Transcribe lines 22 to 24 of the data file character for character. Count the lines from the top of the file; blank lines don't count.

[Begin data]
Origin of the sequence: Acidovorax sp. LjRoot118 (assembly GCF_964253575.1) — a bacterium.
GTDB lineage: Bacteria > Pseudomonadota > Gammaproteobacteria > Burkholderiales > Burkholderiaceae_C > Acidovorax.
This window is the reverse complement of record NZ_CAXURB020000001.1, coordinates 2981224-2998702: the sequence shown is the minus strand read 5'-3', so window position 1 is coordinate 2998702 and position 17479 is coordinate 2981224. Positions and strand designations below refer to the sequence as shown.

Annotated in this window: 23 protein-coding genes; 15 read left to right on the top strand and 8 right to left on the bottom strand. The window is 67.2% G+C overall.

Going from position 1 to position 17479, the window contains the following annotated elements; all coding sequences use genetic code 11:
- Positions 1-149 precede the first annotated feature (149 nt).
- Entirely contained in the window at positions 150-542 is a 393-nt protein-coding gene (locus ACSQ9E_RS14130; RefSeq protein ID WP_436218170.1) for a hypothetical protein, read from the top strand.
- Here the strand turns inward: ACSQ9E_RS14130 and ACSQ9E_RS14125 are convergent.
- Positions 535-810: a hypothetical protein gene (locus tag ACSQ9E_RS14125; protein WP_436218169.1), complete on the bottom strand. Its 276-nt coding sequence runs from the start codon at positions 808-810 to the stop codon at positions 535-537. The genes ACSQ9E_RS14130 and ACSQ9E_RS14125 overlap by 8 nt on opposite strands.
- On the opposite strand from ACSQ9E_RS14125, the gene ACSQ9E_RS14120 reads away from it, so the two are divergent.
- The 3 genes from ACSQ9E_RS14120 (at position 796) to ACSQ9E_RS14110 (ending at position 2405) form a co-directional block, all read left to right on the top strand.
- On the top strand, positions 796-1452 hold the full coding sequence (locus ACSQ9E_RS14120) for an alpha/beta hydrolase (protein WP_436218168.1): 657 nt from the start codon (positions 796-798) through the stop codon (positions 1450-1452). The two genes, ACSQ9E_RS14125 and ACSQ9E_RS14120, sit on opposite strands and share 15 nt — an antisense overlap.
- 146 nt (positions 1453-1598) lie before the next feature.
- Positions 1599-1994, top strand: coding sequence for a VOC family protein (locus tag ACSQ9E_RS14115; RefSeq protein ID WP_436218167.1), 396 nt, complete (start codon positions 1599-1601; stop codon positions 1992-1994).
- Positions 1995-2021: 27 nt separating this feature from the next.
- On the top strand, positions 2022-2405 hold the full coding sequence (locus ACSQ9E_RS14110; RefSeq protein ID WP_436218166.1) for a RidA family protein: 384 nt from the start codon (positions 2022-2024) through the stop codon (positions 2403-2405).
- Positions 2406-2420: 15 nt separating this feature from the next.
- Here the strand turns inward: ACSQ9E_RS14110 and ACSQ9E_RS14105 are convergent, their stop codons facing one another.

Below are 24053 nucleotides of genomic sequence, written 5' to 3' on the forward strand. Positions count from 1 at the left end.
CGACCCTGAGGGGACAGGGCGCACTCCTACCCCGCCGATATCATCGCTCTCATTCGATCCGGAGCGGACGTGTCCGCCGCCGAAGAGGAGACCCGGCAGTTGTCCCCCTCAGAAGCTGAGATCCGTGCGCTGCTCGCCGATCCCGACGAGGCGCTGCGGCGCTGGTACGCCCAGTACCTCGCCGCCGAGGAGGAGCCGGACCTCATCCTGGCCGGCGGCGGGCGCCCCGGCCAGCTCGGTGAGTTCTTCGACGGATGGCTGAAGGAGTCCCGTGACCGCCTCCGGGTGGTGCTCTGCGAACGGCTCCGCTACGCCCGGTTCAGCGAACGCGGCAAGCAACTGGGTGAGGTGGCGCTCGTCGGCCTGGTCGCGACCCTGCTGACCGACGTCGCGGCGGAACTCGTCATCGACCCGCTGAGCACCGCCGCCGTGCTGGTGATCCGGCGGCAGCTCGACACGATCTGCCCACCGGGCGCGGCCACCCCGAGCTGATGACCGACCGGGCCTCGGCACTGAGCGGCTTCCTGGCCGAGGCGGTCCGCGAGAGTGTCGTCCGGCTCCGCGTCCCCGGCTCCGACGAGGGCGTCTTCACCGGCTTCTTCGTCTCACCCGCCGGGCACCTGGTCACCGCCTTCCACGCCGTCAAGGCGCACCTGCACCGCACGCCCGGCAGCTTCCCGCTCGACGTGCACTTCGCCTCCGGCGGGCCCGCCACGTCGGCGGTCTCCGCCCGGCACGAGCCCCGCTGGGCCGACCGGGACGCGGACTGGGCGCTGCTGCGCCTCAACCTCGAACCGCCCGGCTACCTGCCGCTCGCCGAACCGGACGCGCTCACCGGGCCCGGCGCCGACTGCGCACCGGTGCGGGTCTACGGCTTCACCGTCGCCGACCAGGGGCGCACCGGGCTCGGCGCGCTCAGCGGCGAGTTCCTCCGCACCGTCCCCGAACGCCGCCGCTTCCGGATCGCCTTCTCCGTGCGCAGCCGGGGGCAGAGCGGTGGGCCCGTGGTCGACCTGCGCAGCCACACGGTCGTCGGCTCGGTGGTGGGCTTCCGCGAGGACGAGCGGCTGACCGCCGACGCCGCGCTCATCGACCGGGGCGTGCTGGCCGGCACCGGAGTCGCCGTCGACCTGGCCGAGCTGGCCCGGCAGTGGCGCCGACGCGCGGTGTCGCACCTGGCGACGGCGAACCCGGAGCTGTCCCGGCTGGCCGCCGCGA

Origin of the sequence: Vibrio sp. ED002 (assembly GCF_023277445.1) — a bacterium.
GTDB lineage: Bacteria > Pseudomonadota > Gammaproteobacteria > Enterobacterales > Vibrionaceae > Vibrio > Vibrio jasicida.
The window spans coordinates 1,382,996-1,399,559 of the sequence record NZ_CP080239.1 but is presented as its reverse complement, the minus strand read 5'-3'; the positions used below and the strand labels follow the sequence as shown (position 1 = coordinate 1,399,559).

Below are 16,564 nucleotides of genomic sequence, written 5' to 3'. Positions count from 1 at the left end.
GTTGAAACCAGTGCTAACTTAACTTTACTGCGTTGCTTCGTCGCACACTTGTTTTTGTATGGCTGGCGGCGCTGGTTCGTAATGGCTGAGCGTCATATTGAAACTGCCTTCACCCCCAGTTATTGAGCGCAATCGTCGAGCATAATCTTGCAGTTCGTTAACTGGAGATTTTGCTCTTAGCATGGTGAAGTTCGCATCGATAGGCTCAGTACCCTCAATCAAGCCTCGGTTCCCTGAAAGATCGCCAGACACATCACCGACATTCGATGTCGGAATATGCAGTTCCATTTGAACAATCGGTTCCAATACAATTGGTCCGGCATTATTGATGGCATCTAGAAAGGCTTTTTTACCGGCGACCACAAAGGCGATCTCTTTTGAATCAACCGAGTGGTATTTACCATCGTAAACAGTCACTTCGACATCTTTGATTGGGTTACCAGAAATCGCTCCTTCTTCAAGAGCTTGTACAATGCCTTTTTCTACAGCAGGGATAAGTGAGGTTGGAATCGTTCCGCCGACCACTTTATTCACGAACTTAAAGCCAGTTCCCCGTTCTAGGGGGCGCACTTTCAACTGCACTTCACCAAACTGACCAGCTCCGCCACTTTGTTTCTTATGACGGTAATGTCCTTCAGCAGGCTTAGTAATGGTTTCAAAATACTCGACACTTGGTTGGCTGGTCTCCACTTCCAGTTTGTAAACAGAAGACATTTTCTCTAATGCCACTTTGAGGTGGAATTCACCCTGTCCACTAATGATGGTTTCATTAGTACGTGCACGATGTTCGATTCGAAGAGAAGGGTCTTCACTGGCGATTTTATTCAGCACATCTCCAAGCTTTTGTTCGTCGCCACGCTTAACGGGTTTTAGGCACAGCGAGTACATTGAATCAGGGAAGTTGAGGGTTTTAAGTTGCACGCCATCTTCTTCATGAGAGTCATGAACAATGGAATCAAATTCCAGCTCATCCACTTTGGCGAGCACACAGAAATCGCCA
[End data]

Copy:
GTDB lineage: Bacteria > Pseudomonadota > Gammaproteobacteria > Enterobacterales > Vibrionaceae > Vibrio > Vibrio jasicida.
The window spans coordinates 1,382,996-1,399,559 of the sequence record NZ_CP080239.1 but is presented as its reverse complement, the minus strand read 5'-3'; the positions used below and the strand labels follow the sequence as shown (position 1 = coordinate 1,399,559).

Below are 16,564 nucleotides of genomic sequence, written 5' to 3'. Positions count from 1 at the left end.